Elsa and Lili crawled out from under the teacher’s desk. Benjamin swatted dust from her long skirt. “What’s out there, Deputy?”
Lili wagged a finger at the teacher. “No helper of ours, that’s for sure.”
Lake looked from the child to the woman. “Wicked cattle of some sort. I don’t know if they’re mad or what, but they’ve chased everyone off the street. I grabbed Lili out of the Star office before they could get to her.”
Elsa gulped. “’They?’”
Lake gave a single nod. “I’ve seen at least two.”
Lili stared at the pile of desks against the door. “Bet that makes for tricky leaning.”
The hot air balloon drifted over the horizon, bound for Serenity. Its lone occupant peered at the town through a spyglass. The balloon dipped. A meaty, leather-gloved hand reached up and fired the burner. The balloon rose into the strong tailwind.
Serenity grew closer. It wouldn’t be long now.
Atop the pile of desks, Boxer pressed his ear to the office door. “I don’t hear anything.”
He hopped down and nodded to Richter. “You’re on, Bump. Go for it.”
The deputy’s Adam’s apple bobbed. “Jeez, Marshal. Are you sure I gotta do this?”
“Yes.” Boxer pulled the leaning desk away from the pile. “Miss Brynne’s counting on you.”
“Oh awlright.” Richter helped Boxer pull the piled desks away from the door. They crouched, each man peering through his own horn-made hole in the door. There was no sign of the monster cow.
They stood. Boxer slapped Richter’s shoulder. “Good luck, Bump. We’ll see you and Miss Brynne back here soon.”
The deputy dragged a hand across the back of his sweaty neck, glanced out the door in both directions, and ran for Town Hall.
He didn’t get ten feet before the monster cow burst from the alley and charged.
“That’s it. I’m doing all my lessons plans at home from this day forward.”
Lake suppressed a grin. “Sounds like a good idea. We’re hosting more than our share of monsters lately.”
Lili’s brows knit. “Lately?”
The pounding at the door stopped. Elsa Benjamin crept toward the mountain of desks and chairs. “Do . . . do you think it’s gone?”
“I don’t know.” Lake bobbed from one foot to the other. “But I sure wish I’d gone before we came, so to speak.”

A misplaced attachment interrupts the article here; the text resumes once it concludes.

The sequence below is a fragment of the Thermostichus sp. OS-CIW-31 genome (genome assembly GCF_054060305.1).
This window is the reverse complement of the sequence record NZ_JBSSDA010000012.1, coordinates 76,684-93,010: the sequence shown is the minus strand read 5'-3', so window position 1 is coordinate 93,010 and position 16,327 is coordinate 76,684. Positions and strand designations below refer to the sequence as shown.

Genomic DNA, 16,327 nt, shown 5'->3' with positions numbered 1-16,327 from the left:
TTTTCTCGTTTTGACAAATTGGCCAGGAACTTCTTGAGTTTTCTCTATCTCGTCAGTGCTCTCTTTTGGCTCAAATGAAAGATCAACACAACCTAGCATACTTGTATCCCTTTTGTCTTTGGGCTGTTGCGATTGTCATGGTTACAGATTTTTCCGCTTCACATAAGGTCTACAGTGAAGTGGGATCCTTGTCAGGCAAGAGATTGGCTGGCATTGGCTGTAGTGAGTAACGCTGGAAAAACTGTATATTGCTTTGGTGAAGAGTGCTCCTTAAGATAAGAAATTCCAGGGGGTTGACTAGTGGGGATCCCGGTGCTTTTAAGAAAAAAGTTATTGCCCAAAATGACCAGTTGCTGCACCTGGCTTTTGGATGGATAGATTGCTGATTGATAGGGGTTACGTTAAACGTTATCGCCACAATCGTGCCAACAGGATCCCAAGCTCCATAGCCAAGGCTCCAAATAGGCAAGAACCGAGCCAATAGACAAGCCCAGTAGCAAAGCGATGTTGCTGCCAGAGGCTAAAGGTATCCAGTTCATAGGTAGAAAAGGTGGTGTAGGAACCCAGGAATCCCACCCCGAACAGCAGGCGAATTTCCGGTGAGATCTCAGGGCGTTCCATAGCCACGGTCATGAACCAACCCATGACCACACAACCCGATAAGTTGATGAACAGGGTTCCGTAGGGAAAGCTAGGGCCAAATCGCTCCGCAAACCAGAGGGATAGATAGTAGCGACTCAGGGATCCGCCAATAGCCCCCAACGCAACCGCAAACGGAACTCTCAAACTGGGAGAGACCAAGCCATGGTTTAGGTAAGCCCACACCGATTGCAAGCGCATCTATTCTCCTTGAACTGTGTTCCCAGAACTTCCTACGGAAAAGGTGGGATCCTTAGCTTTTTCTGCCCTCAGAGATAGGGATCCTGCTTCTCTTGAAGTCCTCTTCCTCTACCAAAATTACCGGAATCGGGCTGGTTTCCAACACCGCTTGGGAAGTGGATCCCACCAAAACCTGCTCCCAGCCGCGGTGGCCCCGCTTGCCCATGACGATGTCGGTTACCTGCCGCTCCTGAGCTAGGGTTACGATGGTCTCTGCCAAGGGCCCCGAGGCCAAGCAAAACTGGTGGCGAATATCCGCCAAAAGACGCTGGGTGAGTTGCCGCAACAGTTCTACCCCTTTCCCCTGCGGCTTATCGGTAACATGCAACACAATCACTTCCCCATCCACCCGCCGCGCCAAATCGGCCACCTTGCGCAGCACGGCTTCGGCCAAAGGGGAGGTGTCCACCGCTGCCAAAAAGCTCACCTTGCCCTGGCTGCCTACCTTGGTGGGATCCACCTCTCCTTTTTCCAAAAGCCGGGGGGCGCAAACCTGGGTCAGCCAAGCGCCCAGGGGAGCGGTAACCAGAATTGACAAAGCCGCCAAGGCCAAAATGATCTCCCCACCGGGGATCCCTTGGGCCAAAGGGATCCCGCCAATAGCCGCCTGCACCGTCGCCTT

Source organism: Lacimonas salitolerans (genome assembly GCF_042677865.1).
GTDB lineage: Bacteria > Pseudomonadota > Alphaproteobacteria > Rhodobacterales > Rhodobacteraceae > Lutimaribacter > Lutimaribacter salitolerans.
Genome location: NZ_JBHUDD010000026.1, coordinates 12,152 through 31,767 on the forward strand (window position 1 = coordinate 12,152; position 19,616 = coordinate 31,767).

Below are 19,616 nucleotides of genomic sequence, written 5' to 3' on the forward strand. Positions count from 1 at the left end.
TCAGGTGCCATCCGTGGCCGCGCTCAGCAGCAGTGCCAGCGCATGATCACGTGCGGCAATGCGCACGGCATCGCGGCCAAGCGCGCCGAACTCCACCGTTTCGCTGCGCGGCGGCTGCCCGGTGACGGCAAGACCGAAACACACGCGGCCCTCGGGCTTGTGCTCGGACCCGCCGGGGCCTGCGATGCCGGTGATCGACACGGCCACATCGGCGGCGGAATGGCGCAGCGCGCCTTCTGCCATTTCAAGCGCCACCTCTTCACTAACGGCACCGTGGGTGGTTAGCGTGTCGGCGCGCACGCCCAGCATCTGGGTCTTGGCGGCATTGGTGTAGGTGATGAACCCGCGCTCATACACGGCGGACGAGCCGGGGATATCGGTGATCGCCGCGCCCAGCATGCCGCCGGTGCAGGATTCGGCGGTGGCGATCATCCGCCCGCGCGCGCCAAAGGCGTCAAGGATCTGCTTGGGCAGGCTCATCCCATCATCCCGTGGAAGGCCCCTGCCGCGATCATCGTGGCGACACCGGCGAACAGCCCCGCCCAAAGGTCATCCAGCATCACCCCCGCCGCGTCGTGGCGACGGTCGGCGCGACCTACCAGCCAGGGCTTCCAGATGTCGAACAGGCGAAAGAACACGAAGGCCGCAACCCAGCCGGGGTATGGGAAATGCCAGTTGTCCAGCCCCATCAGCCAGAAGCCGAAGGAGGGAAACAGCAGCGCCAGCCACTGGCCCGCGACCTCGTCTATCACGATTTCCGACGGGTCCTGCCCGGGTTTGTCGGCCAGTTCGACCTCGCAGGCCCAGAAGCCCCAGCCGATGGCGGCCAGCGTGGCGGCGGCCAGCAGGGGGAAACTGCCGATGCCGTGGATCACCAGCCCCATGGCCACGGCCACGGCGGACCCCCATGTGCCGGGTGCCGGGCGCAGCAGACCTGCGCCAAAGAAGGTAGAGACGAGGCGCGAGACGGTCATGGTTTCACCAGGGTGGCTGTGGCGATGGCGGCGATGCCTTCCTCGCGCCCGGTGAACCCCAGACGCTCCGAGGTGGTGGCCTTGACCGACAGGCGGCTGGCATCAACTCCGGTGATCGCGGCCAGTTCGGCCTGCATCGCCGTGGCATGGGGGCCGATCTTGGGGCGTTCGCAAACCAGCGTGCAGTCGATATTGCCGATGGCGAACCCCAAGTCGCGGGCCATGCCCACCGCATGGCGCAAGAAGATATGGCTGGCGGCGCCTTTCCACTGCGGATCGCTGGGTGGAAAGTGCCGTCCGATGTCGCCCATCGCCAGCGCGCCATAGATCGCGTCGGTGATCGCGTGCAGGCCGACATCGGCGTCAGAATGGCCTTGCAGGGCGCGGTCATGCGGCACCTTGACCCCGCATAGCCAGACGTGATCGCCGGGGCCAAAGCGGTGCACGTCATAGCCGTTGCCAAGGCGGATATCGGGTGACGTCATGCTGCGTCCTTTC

Elsa looked over her shoulder. “Oh. The outhouse is right outside the back door.”
Lake stopped bobbing. “The back . . .? Oh, fuck!”
All eyes turned to the back door, and an explosion of splintering wood reduced it to kindling.
Elsa Benjamin clung to Lake’s side as the dust cleared, and a massive cow snorted into the room.
The beast was gone. Dr. Bullshank, Mayor Brubaker, and a recently clothed Grady O’Halloran surveyed the broken mass of furniture and equipment in the doctor’s office.
Brubaker pressed his monocle into place. “What the devil was that thing, doctor?”
Bullshank stared at the splinters of his examination table. “I don’t know. Crazed cow of some sort.”
“A crazy cow?” O’Halloran scratched his head. “I know I’ve been gone for ten years, but I don’t reckon they’re growing cows that big anywhere, mad or otherwise.”
The doctor and mayor exchanged a wide-eyed glance, then looked at O’Halloran.
Deputy Richter dipped his shoulder and dove through the Town Hall window. Glass and bits of windowpane rained over his back and shoulders as Richter rolled to his feet. The monster cow did not follow. Instead, it blew a heavy snort through the jagged remains of the window and moved off.
Richter shook the glass out of his clothes, wrapped a handkerchief around a gash in the palm of his hand, and went up the steps.
The balloon set down at the Serenity town gate. It’s hulking pilot vaulted from the basket and marched to town.
“My God, Stu! Do something!”
There was a cow-sized hole where the narrow back doorway had been.
Elsa Benjamin was atop the tangle of school desks; Lili was contorted inside the pile. Deputy Lake stood at the center of the room, face-to-face with a cow so massive its bulbous muscles threatened to split its skin in a dozen places.
Lake took a step back and reached for his revolver. The cow snorted, dragging a hoof along the floorboards. Lake jerked his pistol and fired as the cow charged.